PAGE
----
The Practical Origins of Ideas: Genealogy as Conceptual Reverse-Engineering

Oxford: Oxford University Press, 2021. Open Access.

The Practical Origins of Ideas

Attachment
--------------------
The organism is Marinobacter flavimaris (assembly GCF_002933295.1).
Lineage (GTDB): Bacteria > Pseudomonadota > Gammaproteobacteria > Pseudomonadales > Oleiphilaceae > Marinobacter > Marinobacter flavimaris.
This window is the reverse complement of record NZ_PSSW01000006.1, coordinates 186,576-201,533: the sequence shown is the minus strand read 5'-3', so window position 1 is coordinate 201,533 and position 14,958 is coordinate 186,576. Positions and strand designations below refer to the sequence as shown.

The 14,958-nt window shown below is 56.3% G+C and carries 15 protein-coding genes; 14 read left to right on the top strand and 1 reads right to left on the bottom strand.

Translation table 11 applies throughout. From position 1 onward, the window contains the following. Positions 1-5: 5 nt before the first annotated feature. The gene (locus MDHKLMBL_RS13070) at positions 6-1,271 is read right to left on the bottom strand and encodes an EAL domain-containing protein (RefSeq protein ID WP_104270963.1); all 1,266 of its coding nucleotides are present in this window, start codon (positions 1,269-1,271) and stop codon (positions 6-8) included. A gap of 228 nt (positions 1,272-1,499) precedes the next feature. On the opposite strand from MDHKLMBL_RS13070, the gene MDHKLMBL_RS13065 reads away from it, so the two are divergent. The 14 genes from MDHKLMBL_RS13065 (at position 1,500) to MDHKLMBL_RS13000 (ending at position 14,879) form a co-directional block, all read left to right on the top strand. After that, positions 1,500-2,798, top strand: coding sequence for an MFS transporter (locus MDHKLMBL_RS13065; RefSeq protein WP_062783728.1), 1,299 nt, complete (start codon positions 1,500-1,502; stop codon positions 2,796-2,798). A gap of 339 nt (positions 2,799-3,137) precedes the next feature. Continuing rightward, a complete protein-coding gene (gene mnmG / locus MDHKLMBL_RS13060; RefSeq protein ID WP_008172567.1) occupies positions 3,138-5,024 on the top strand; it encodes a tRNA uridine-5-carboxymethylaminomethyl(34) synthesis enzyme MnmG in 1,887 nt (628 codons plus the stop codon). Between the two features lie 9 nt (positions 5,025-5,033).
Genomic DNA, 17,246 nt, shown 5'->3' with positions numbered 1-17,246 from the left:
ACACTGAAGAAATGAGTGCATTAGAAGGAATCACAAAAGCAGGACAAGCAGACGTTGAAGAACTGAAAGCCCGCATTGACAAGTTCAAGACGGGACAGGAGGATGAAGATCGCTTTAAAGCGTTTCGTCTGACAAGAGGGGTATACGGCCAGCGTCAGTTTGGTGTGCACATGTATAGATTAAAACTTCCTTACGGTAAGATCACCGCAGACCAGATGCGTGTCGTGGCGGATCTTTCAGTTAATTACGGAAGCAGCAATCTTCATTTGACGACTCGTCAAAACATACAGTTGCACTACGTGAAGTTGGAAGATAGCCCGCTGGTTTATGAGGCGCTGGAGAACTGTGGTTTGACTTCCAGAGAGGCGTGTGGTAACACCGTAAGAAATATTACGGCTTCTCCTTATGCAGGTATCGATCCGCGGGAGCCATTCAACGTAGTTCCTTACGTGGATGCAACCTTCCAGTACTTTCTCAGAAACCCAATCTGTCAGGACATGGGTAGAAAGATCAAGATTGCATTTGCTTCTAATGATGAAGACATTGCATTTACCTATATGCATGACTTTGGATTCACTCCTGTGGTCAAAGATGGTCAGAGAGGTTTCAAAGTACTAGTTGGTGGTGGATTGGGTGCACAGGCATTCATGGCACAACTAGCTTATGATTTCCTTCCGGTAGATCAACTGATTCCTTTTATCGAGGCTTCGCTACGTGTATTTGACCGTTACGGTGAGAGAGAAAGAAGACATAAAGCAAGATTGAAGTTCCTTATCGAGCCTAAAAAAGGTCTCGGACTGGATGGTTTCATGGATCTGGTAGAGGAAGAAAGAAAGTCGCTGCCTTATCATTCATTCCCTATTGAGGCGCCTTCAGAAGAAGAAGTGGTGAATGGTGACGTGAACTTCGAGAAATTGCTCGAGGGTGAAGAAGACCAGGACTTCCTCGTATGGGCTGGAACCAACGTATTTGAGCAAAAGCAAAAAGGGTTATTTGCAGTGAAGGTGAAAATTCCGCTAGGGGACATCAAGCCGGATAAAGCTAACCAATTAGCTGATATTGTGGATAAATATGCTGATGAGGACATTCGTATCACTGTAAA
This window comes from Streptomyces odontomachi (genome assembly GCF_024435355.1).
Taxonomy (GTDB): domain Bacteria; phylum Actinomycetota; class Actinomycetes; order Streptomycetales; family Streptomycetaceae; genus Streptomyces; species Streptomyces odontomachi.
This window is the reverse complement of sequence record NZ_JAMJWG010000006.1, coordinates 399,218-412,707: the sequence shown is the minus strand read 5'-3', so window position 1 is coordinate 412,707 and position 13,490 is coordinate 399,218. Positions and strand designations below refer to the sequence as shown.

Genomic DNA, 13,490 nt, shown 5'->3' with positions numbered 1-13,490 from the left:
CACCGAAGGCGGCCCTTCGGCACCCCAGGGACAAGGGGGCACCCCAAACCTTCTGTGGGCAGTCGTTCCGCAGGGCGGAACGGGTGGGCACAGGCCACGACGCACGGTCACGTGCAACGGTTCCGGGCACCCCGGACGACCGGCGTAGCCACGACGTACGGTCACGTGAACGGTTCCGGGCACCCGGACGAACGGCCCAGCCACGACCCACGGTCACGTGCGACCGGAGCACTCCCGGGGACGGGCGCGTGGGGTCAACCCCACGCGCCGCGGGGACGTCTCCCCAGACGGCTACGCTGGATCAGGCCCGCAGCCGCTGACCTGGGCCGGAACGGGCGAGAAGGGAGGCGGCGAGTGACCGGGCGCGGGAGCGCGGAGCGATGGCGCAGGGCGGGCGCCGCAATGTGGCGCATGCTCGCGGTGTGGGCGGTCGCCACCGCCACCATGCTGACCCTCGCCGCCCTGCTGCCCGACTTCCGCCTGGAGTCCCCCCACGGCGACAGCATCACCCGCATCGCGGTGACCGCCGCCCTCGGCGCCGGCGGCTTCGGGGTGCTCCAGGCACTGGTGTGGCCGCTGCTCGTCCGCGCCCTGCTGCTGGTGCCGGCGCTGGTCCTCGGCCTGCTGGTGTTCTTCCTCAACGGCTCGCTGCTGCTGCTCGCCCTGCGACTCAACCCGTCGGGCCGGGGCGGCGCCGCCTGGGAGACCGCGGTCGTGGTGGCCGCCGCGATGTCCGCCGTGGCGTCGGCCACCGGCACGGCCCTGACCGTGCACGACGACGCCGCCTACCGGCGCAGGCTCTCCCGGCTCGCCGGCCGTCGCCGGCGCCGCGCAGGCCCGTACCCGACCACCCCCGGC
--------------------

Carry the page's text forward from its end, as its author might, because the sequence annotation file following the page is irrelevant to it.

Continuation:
Why did such highly abstract ideas as truth, knowledge, or justice become so important to us? What was the point of coming to think in these terms? The Practical Origins of Ideas presents a philosophical method designed to answer such questions: the method of pragmatic genealogy. Pragmatic genealogies are partly fictional, partly historical narratives exploring what might have driven us to develop certain ideas in order to find out what these do for us. The book uncovers an under-appreciated tradition of pragmatic genealogy which cuts across the analytic-continental divide, running from the state-of-nature stories of David Hume and the early genealogies of Friedrich Nietzsche to recent work in analytic philosophy by Edward Craig, Bernard Williams, and Miranda Fricker. However, these genealogies combine fictionalizing and historicizing in ways that even philosophers sympathetic to the use of state-of-nature fictions or real history have found puzzling. To make sense of why both fictionalizing and historicizing are called for, the book offers a systematic account of pragmatic genealogies as dynamic models serving to reverse-engineer the points of ideas in relation not only to near-universal human needs, but also to socio-historically situated needs. This allows the method to offer us explanation without reduction and to help us understand what led our ideas to shed the traces of their practical origins. Far from being normatively inert, moreover, pragmatic genealogy can affect the space of reasons, guiding attempts to improve our conceptual repertoire by helping us determine whether and when our ideas are worth having.